English barn

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A common door arrangement of the three-bay barn, but with a shed-roof addition to the right side.
A romantic view of the threshing floor. Doors on both side-walls was common but not universal. The swinging doors are typical but here they are a rare type called haar hung (they are suspended from the one of the door style).

The English barn, or three-bay barn, is a barn style that was most popular in the northeast region of the US,[1] but are the most widespread barn type in America. This barn type is, with the New World Dutch barn, the oldest type and has been called the "...grandfather of the American barn."[2] New barns in this style were constructed for over a century, from the 1770s through the 1900s.[3]


The early pioneers brought with them a barn design inherited from the first colonists. An average English barn measured thirty feet by forty feet and had a large double wagon door on its lateral side and unpainted vertical boards covering the walls. English barns were normally without a basement and stood on level ground. The interior of the barns were characterized by a center driveway which acted as a threshing floor, similar to the breezeway of a crib barn.[4] The double doors generally opened onto the center drive which divided the building into two separate areas, one for hay and grain storage and the other for livestock.[3]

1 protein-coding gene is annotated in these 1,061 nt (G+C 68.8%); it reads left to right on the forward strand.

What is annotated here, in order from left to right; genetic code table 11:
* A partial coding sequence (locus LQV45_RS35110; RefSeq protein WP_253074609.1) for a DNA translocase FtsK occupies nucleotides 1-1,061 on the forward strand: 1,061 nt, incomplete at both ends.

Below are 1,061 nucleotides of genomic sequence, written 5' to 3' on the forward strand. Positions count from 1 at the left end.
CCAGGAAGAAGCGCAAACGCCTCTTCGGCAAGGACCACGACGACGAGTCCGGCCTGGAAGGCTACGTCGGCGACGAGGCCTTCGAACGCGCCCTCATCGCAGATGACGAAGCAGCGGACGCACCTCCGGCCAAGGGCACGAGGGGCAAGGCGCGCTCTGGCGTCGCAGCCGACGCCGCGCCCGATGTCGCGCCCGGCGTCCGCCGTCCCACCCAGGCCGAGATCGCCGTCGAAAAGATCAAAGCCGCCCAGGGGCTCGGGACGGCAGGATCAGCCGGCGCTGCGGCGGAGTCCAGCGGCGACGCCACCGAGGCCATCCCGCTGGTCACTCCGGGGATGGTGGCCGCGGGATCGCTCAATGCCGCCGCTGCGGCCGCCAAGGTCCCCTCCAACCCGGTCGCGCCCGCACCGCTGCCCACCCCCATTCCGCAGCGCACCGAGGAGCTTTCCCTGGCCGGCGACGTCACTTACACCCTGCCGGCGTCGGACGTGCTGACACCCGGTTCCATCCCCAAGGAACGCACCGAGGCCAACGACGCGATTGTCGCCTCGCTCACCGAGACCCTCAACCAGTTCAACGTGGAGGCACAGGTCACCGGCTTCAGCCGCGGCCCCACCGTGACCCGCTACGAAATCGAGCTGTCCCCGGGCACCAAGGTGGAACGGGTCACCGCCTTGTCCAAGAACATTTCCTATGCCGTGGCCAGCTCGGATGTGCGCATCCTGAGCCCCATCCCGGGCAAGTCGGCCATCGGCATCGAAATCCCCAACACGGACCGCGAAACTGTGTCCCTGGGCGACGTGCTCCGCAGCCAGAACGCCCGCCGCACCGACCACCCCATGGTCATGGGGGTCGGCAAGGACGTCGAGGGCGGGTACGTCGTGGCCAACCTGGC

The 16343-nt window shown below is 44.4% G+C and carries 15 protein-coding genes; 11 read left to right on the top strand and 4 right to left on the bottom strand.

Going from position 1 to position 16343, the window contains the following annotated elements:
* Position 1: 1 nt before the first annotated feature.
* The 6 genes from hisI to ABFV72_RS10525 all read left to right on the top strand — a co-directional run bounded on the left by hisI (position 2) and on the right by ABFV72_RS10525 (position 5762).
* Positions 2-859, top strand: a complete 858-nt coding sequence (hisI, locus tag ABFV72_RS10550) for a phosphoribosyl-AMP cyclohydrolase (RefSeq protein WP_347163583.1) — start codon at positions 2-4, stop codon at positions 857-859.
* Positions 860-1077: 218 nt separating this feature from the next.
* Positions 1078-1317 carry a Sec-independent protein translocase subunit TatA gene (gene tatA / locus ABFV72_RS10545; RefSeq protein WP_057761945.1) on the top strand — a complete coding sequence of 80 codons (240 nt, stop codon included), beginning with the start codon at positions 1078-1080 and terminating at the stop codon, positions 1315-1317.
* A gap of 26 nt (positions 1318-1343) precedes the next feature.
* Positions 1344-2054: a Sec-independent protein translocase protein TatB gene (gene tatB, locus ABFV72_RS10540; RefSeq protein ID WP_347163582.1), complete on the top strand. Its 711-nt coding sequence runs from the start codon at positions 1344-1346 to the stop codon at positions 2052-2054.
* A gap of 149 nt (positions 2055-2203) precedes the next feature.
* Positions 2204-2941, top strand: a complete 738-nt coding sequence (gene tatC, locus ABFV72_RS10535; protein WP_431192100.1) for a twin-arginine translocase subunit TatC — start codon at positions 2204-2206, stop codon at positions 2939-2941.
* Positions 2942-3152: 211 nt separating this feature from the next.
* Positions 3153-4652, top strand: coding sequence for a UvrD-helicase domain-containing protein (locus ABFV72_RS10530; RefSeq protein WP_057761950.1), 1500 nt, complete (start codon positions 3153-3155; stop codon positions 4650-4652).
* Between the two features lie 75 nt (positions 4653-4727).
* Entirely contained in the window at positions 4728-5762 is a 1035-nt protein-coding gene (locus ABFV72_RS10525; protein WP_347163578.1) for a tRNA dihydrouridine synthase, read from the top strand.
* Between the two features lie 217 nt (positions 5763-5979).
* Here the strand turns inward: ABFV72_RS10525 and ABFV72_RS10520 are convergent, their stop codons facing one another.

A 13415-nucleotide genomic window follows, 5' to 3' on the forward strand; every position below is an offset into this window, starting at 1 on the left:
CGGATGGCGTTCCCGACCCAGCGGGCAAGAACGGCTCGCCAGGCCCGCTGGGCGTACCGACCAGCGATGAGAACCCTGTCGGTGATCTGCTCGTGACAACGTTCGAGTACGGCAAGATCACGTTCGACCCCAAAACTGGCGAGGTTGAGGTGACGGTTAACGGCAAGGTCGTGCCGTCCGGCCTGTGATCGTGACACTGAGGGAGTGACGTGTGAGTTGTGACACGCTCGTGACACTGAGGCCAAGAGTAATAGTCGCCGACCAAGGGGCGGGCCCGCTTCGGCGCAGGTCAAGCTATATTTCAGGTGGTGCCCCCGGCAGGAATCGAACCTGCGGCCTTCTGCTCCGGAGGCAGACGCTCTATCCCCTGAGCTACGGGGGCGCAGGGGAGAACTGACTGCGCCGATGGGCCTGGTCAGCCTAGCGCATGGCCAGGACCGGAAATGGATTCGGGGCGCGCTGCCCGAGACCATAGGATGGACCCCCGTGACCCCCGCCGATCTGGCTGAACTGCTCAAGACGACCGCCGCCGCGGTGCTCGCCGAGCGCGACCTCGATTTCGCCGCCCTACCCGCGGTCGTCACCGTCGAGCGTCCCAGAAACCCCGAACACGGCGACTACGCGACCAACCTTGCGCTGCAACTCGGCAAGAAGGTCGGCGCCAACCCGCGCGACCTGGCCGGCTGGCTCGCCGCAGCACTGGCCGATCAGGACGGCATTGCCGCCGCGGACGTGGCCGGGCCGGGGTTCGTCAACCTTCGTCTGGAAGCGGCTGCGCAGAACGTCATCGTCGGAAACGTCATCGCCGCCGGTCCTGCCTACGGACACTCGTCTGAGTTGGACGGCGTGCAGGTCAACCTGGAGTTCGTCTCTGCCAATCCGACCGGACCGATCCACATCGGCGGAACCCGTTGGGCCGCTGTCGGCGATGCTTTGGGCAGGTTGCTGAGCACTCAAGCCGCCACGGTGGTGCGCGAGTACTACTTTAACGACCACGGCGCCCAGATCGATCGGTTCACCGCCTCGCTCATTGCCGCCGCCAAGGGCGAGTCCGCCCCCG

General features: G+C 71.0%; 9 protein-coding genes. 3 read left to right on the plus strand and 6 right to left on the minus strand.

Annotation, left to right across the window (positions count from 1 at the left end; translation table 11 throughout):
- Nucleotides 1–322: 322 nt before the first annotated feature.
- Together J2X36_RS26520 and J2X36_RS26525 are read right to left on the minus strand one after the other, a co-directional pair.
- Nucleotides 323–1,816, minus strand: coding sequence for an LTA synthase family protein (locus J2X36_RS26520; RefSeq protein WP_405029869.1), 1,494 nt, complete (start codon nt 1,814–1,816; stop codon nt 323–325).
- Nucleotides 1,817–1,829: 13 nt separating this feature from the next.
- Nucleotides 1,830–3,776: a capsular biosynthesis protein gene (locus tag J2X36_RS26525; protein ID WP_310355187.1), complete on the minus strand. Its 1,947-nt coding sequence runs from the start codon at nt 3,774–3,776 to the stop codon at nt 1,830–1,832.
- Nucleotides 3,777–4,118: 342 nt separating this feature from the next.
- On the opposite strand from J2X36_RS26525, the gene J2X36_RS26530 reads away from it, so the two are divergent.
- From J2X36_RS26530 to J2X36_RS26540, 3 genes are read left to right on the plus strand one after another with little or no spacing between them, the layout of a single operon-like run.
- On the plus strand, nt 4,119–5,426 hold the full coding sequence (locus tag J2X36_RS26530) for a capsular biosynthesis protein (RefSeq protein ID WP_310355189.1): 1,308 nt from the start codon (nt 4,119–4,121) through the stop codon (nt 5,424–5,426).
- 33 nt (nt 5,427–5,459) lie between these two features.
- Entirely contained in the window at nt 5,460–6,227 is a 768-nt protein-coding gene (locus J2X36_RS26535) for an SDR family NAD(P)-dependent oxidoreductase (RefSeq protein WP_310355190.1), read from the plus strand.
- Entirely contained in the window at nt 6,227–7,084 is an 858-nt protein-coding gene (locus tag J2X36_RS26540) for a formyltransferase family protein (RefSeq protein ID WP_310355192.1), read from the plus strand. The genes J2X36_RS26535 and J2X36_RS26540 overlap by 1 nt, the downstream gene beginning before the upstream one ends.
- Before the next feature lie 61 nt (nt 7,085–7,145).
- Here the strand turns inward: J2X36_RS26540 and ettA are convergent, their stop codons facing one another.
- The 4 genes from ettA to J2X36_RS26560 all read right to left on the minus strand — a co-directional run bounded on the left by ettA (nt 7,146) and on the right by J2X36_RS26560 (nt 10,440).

See also[edit]


  1. ^ Auer, Michael J. The Preservation of Historic Barns, Preservation Briefs, National Park Service, first published October 1989. Retrieved 7 February 2007.
  2. ^ Jiusto, Chere, and Christine Brown. Hand raised: the barns of Montana. Helena, Mt.: Montana Historical Society Press ;, 2011. Print. 3. ISBN 0980129206
  3. ^ a b Historic Barn Types, Taking Care of Your Old Barn, University of Vermont, Vermont Division for Historic Preservation. Retrieved 7 February 2007.
  4. ^ Endersby, Elric, and Alexander Greenwood. Barn: the art of a working building. Boston: Houghton Mifflin, 1992. ISBN 0395573726

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